D.D.S. Admissions Requirements
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A central application center processes applications to all medical and dental schools of The University of Texas System. Texas residents are required to apply through the UT Application Center. Applications may be obtained from:
(Required for Texas residents)
The University of Texas Medical and Dental Application Center
702 Colorado, Suite 620
Austin, Texas 78701
phone: (512) 499-4785
For non-Texas residents only:
Applications are also accepted from the American Association of Dental Schools Application Service (AADSAS). Applications may be obtained from:
American Association of Dental Schools Application Service
1400 K Street, NW, Suite 1100
Washington, DC 20005
Applications are accepted between May 1 and October 1 of the year preceding anticipated matriculation. All actions on admission are the prerogative of the Admissions Selection Subcommittee of the Dental School. Applicants to UT Health Science Center San Antonio are responsible for instructing the Division of Education Measurements of the ADA to send DAT results directly to The University of Texas Medical and Dental Application Center or to AADSAS. Please refer to the appropriate information section on the Dental Admission Test.
May 1 - October 1 - application period in year prior to desired admission. (TMDSAS Deadline)
August - School begins interviewing applicants.
October 1 - Deadline for submitting applications (TMDSAS Deadline)
December 1 - First offers of admission and deadline for receipt of DAT scores. If necessary, additional acceptances will be made again on a rolling basis.
January - School concludes interviewing applicants.
Approximately 90 students may be admitted to entering classes of the Dental School at San Antonio. The curriculum of the Doctor of Dental Surgery program is structured to present basic science courses during the first two years, with some clinical experience beginning in the first year and increasing each year until it predominates in the junior and senior years.
Admission to the Dental School is highly competitive. Successful applicants are those who show evidence of consistently performing well academically and having extracurricular interests and achievements.
Applicants are considered on a competitive basis with attention given to the undergraduate grade point average, DAT scores, evaluation by preprofessional advisors or professors, extramural achievements and interviews conducted by members of the Admissions Committee. Preference is given to legal residents of Texas. Only outstanding nonresidents will be considered or accepted.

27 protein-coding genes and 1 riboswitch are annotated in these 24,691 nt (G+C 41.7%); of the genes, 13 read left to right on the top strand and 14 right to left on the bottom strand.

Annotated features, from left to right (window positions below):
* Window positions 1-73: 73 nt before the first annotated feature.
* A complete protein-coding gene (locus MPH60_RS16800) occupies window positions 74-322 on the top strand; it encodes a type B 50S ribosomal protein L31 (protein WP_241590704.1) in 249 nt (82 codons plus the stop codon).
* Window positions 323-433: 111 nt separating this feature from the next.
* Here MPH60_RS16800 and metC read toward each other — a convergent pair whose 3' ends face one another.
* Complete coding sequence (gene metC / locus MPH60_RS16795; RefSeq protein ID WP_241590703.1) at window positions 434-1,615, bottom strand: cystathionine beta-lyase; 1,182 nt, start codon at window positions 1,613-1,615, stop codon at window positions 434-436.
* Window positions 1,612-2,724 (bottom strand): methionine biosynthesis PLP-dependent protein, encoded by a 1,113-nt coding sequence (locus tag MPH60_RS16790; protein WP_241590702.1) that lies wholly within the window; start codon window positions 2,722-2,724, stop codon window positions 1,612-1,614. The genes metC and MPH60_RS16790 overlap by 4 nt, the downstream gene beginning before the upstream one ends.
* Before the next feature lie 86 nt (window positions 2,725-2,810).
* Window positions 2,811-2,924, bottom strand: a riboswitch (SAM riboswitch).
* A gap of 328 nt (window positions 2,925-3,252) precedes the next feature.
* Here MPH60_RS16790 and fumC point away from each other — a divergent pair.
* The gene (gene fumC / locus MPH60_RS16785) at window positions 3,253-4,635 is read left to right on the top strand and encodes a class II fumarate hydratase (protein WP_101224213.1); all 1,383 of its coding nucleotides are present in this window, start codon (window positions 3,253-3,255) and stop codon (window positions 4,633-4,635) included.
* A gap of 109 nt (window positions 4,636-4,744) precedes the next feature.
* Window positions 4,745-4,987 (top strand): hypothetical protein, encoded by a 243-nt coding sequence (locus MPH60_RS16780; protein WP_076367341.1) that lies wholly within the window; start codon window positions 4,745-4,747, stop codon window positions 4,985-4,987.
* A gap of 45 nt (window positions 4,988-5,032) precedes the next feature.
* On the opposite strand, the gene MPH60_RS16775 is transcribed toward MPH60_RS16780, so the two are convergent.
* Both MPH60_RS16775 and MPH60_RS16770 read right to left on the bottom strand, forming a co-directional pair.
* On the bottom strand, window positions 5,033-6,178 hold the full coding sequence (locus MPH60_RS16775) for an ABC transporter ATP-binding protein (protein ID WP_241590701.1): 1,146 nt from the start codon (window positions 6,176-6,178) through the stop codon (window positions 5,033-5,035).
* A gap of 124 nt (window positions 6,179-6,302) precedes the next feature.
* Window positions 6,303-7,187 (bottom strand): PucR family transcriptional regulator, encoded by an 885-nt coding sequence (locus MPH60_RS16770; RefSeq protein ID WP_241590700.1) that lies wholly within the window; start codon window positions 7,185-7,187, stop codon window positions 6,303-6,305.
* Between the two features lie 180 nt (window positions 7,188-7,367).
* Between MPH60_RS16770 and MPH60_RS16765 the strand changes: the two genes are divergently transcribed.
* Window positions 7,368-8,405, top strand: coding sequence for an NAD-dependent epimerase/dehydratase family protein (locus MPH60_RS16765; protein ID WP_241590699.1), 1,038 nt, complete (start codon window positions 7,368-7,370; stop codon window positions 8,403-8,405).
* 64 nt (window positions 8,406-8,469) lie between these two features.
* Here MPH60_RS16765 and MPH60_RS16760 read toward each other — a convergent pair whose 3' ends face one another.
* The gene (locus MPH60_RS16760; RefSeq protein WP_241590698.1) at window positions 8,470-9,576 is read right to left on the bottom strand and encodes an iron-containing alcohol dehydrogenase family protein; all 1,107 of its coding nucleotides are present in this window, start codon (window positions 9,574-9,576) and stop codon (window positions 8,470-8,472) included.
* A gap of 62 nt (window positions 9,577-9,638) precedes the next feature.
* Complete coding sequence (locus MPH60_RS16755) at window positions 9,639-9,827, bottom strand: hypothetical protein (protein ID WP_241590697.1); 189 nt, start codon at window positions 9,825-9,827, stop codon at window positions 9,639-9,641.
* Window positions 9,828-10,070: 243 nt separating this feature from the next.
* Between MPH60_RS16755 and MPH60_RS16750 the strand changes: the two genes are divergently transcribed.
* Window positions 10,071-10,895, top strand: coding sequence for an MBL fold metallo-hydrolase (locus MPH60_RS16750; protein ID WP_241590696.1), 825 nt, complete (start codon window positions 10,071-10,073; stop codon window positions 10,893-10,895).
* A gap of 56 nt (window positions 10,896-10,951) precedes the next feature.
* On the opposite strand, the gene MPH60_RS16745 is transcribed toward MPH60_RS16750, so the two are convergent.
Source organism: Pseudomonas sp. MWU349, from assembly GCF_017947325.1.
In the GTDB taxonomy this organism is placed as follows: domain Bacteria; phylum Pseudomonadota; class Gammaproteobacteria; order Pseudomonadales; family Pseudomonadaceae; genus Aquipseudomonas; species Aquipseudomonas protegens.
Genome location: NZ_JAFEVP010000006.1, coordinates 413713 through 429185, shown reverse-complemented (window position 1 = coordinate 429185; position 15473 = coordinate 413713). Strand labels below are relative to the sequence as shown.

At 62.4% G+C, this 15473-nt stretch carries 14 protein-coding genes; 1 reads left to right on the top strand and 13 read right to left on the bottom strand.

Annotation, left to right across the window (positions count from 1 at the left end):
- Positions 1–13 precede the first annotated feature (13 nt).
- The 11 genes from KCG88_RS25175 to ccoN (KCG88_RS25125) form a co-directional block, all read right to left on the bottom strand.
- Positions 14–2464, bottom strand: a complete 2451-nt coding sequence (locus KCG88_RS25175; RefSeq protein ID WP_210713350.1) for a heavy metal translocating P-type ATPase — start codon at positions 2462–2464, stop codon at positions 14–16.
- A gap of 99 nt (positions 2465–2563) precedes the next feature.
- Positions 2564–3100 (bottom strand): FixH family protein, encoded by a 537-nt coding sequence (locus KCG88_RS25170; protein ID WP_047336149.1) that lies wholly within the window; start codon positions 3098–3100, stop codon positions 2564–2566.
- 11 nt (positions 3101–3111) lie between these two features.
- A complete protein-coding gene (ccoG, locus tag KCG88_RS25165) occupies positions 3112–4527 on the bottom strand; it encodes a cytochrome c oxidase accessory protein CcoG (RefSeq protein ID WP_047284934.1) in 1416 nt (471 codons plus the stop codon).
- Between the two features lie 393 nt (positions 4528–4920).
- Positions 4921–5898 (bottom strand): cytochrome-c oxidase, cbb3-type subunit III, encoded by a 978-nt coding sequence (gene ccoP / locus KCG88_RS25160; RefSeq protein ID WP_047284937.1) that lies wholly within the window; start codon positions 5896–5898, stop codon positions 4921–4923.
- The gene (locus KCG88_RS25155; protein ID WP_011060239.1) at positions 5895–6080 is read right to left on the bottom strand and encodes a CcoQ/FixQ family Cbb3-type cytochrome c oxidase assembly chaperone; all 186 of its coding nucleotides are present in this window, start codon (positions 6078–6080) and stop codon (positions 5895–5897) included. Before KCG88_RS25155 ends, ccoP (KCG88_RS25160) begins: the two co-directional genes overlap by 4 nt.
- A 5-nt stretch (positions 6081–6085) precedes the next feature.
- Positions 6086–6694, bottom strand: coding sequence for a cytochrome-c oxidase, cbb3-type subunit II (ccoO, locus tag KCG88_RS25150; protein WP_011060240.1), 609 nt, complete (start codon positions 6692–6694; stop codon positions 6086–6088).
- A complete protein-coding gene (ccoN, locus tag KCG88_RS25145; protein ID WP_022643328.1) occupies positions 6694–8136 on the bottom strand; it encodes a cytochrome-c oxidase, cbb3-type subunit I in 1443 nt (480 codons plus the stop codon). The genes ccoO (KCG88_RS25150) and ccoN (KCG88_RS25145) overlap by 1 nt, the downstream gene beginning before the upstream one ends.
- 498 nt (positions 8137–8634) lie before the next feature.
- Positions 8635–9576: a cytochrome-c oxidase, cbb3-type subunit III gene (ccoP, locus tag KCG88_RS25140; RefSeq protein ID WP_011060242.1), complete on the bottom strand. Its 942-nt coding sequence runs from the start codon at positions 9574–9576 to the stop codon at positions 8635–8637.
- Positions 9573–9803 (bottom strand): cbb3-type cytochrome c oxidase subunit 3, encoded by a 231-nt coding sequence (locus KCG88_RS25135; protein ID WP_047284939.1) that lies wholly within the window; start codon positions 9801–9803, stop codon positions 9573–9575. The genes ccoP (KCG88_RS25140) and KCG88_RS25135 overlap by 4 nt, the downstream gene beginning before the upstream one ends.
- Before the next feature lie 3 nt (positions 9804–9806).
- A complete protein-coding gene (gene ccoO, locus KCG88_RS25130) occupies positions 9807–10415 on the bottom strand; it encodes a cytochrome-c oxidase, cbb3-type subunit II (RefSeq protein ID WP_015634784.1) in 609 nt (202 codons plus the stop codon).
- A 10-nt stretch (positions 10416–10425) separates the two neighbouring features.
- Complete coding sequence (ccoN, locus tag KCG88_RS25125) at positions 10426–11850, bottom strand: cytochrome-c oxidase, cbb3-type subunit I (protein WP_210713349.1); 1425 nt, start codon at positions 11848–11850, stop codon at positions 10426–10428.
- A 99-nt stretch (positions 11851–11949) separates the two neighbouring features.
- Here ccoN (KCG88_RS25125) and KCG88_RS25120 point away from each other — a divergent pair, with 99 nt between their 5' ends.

An applicant who has earned a baccalaureate degree under the "academic fresh start" statute, Texas education Code, Section 51.929, will be evaluated on the grade point average of the coursework completed only for that baccalaureate degree and the other criteria stated herein.
All other applicants are reviewed and granted interviews based on consideration of the following factors:
- Breakdown scores on DAT, especially the science scores for Biology, Inorganic and Organic Chemistry sections.
- Course loads, upper division science preparation, university/college attended and timeframe.
- Academic and personal background, including high school, parents education, extenuating circumstances affecting academic qualifications.
- Socioeconomic situation and barriers to achievement.
- Work experience, campus/community involvements and personal accomplishments.
- Geographic issues, including South Texas and home in rural or underserved area.
- Letters of evaluation/recommendation.
- Personal essay in application and evidence of commitment to dentistry.
Applicants who are granted an interview then compete for a place in the first year class based on the following process. The Admissions Review Panel, an Ad Hoc committee consisting of six faculty members, reviews and evaluates each applicant. Admissions Review Panel members are faculty members with diverse backgrounds and roles within the school, and all have experience with admissions matters. Evaluation is based on consideration of a number of academic and subjective criteria that may include the following, not listed in any preference:
- personal interview conducted by members of the Admissions Committee and additional trained volunteers
- bilingual language ability
- educational attainment of the applicant's family
- hometown or county of residence that has been designated a medically underserved and/or health professions shortage area, with particular emphasis on South Texas
- employment history, especially as it occurred simultaneously with undergraduate academic preparation
- socioeconomic history (educationally and/or economically disadvantaged)
- positions of leadership held
- public/community service "volunteer"-related activities
- "volunteer" activities in health care-related areas
- awards and honors of distinction for humanitarian service
- awards and honors for public speaking
- prior experience in providing health care-related services
- extracurricular activities
- awards and honors for academic achievement
- prior military service with training and experience in a health care related area
- success in overcoming adverse personal, family, or "life" conditions/ experiences
- graduation from another accredited health care-related curriculum
- verbal communication skills-as demonstrated in a personal interview
- commitment/desire to serve in a medically underserved region of the state following graduation [written personal statement, or at interview]
- reference letters or recommendations
- research accomplishments